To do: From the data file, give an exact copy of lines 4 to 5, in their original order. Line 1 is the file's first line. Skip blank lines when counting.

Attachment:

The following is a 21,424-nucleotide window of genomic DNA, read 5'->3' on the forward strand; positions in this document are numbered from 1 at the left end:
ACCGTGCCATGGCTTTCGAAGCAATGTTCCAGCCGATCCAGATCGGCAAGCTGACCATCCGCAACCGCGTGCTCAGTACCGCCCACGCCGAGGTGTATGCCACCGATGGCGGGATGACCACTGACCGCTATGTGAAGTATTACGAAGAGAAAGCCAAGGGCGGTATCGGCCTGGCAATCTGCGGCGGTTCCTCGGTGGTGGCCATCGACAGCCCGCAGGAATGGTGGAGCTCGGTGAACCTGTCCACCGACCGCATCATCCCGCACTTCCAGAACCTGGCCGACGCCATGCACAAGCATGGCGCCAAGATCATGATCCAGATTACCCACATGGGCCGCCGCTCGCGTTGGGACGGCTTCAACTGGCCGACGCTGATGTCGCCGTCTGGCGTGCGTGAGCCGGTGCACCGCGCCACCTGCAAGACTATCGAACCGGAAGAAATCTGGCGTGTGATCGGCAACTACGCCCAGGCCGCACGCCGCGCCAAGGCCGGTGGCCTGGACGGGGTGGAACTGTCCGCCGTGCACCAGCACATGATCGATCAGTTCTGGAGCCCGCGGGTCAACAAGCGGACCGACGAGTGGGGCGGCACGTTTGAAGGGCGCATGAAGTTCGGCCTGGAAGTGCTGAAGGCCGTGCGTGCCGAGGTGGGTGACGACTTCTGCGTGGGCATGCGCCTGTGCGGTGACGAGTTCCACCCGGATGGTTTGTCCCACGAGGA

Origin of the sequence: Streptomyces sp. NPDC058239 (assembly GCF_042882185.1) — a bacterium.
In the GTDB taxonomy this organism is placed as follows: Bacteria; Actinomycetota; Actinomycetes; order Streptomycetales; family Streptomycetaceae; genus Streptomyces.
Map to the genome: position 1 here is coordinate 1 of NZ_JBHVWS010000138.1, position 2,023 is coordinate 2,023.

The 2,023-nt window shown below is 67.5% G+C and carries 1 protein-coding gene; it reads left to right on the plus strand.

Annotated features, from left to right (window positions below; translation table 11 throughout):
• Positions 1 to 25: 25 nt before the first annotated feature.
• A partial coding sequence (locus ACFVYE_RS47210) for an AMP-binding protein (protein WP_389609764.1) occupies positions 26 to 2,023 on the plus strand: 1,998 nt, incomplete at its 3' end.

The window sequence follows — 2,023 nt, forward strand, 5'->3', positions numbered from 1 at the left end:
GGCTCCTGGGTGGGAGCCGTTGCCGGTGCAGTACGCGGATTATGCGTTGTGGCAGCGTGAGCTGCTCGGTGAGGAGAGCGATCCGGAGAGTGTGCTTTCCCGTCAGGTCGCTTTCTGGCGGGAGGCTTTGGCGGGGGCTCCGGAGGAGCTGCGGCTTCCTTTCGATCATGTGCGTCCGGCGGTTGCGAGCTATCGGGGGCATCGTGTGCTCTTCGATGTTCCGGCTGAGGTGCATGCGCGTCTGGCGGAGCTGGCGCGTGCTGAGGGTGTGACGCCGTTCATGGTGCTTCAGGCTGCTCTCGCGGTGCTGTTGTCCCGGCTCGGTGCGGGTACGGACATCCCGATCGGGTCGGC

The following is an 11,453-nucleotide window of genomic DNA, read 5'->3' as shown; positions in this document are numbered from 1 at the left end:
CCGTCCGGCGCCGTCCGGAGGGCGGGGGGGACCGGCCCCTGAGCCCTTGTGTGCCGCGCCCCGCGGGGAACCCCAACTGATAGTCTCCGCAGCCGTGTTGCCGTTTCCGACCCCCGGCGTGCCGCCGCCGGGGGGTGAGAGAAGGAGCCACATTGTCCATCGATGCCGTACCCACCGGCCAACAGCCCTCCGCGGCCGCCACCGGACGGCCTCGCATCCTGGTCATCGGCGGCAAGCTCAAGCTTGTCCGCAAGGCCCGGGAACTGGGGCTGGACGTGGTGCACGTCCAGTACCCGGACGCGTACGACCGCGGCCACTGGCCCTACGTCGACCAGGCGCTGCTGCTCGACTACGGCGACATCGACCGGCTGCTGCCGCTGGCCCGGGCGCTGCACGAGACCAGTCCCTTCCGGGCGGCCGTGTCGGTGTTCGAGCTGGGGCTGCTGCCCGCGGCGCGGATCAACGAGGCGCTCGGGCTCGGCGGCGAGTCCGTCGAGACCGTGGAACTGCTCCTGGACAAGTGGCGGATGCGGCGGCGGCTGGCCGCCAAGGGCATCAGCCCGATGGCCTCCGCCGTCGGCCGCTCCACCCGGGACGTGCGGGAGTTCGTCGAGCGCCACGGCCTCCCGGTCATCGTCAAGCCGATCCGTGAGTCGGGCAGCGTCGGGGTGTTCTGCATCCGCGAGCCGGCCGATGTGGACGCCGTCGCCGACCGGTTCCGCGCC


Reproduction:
In the GTDB taxonomy this organism is placed as follows: Bacteria; Actinomycetota; Actinomycetes; order Streptomycetales; family Streptomycetaceae; genus Streptomyces.
Map to the genome: position 1 here is coordinate 1 of NZ_JBHVWS010000138.1, position 2,023 is coordinate 2,023.